- Extraordinary profits, in particular price gains that are achieved at the level of the fund, are always tax-free for private sales transactions, even if they are sold within the one-year period ; this applies to private investors both in the case of a distribution and in the case of the retention of capital gains.
- The return or sale of investment units that the investor holds in private assets is only a taxable process under the conditions of Section 23 EStG (holding period of less than one year). According to Section 8 (5) of the Investment Tax Act, the half-income method is not applicable to the sale or return of investment units in private assets.
Depending on the investment approach and security structure, the income of an investment fund can be 100% taxable or even 100% tax-free. The former applies essentially to money market and bond funds, the latter to more speculative equity funds.
Regulation from January 1, 2009
The profits distributed by the fund from the sale of securities acquired after December 31, 2008 (e.g. bonds, shares and certificates) are taxable investment income regardless of the holding period and are subject to withholding tax . Profits from the sale of securities acquired before January 1, 2009 can still be distributed tax-free to private investors. However, to the extent that the capital gains generated by investment funds are reinvested, they are still not taxable at the level of the investor.
Profits from the sale of fund units acquired after December 31, 2008 are part of the taxable investment income and are subject to the withholding tax. Profits from the sale of fund units acquired before January 1, 2009 remain tax-free outside the speculation period of one year.
In Austria , the legal regulation is most recently implemented by the Investment Fund Act ( InvFG ) 2011. As in Germany, risk diversification and complex composition are prescribed by law.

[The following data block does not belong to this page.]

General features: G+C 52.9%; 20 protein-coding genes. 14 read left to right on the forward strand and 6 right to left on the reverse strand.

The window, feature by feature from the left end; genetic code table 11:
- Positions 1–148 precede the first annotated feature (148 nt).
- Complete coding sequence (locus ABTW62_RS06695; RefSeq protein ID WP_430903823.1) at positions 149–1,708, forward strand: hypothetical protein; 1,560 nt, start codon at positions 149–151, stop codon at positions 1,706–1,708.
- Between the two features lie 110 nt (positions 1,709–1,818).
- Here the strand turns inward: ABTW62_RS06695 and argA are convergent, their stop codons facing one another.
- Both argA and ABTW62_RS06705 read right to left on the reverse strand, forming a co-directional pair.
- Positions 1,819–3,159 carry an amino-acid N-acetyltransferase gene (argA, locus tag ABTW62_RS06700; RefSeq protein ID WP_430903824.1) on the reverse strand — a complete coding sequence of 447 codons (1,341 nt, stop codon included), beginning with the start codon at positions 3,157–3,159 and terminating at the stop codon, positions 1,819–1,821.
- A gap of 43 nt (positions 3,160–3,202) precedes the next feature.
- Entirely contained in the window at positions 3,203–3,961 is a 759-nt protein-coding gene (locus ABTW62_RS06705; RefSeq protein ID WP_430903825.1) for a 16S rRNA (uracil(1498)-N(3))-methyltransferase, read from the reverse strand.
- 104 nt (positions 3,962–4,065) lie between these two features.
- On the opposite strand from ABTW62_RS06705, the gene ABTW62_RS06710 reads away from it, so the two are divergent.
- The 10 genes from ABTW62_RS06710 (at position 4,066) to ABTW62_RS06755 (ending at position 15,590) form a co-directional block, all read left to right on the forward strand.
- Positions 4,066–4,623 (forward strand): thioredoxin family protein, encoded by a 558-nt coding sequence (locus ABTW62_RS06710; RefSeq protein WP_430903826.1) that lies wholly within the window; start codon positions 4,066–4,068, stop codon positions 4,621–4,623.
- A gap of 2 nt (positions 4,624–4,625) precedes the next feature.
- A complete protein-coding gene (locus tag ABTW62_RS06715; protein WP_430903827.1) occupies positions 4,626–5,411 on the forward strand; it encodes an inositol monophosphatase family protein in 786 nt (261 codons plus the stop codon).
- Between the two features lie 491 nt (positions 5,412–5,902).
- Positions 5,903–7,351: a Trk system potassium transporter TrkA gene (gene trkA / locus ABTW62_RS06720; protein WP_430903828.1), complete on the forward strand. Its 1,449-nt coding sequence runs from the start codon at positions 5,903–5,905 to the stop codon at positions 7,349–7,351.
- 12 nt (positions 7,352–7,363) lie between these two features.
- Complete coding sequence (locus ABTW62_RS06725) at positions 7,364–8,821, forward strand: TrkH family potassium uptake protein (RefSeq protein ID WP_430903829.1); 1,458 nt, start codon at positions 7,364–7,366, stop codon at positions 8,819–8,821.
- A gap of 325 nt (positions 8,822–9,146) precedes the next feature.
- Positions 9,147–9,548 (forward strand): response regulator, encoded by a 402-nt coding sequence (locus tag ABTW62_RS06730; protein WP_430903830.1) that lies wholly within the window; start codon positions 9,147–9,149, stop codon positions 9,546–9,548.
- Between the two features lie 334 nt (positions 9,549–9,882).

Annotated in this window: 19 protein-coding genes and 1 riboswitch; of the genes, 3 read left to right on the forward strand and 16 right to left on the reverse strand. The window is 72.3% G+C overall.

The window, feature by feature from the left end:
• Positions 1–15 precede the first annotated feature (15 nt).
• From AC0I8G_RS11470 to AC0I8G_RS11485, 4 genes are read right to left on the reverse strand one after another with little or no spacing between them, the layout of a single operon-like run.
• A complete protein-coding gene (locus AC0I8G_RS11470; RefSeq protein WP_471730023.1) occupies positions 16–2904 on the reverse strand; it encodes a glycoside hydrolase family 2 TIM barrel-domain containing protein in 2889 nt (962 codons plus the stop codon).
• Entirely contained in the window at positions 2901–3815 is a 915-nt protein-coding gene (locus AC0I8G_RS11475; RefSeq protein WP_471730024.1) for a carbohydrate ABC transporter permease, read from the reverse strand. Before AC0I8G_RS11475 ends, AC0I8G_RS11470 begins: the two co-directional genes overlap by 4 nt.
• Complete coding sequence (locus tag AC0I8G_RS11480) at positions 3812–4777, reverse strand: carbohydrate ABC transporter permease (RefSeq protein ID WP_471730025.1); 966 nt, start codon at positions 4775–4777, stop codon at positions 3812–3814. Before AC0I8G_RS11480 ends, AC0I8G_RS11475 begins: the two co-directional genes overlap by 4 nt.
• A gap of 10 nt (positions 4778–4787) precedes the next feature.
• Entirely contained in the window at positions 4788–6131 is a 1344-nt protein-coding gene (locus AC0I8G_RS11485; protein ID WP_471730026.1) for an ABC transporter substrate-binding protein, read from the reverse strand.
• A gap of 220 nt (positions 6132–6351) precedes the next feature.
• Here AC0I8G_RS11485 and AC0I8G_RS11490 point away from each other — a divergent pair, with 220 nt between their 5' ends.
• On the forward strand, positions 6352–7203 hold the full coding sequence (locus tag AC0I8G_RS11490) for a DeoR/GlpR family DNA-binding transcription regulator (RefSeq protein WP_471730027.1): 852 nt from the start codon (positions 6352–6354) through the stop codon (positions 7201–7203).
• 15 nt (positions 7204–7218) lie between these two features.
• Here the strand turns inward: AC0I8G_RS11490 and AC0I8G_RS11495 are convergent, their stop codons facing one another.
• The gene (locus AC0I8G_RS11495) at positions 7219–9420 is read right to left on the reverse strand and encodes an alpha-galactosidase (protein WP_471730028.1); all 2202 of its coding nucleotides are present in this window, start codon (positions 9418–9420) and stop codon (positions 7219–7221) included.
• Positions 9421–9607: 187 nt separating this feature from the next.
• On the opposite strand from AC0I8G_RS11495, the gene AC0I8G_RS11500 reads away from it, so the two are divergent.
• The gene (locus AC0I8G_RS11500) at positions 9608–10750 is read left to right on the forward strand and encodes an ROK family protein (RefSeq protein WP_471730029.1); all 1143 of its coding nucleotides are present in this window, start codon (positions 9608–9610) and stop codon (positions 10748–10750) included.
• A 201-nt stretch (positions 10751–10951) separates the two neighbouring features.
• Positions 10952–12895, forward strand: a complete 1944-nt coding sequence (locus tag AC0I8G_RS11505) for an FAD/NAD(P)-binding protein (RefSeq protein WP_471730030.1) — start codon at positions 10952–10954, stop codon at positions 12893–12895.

The Federal Act on Investment Funds (Investment Fund Act, AFG) was replaced on January 1, 2007 by the currently relevant Federal Act on Collective Investment Schemes of June 23, 2006 (Collective Investments Act , KAG).
- KAG : Federal Act on Collective Investment Schemes
- LPCC : Loi fédérale sur les placements collectifs de capitaux
- CISA : Collective Investment Schemes Act
Sometimes the term collective assets is also used. A collective asset can also be the estate based on a collection for the benefit of a charitable purpose.
In Liechtenstein , the legal regulation is provided by the Law on Investment Companies (IUG) of May 19, 2005. Supervision is ensured by the FMA Financial Market Authority Liechtenstein . The regulation corresponds to European standards.
The IUG knows three types of funds:
- Investment companies for securities (or investment funds) are designed in accordance with EU Directive 85/611 / EEC (amended by Directives 2001/107 / EC and 2001/108 / EC), meet all investor protection requirements and, due to Liechtenstein's membership in European Economic Area (EEA) via the Europe Passport - they are also known as UCITS or UCITS .
- Investment companies for other values are regulated by the national Liechtenstein fund law (IUG). Funds of this type are very liberally regulated and are only subject to the basic requirements of diversification and investor protection - but also allow the mapping of individual investment goals. Investment companies with increased risk represent a sub-category - this is where hedge funds and other alternative investments are regulated.
- Investment companies for real estate do not play a role in Liechtenstein today - this type of fund is currently not used.
The three types of funds can be set up in two legal forms:
- Investment funds (contractual form as collective trusteeship (no unit trust ), also known as FCP in Luxembourg )
- Investment company (corporate form, also known as SICAV or SICAF in Luxembourg ).
Closed investment fund
The counterpart to open investment funds are closed-end funds . Since the introduction of the Capital Investment Code (KAGB) in July 2013, there has been a uniform legal basis for open and closed funds in Germany for the first time. This means that administrators of closed funds must also comply with the same legal requirements that apply to open funds.
Consumers in Germany can contact the ombudsman for investment funds of the BVI Federal Association of Investment and Asset Management in the event of complaints in connection with open-ended investment funds or other disputes relating to the Investment Code.
- BVI method for calculating performance
- Fund class
- Fund picking - process of individual selection of investment funds
- Computer fund
- Active management
- Passive management
- German Fund Association BVI
- European fund association EFAMA
- Liechtenstein Investment Fund Association LAFV
- Stiftung Warentest: The best investment funds In: Finanztest , December 10, 2012.
- ↑ UBS Magazine , October 2011.
- ↑ Website ombudsman for investment funds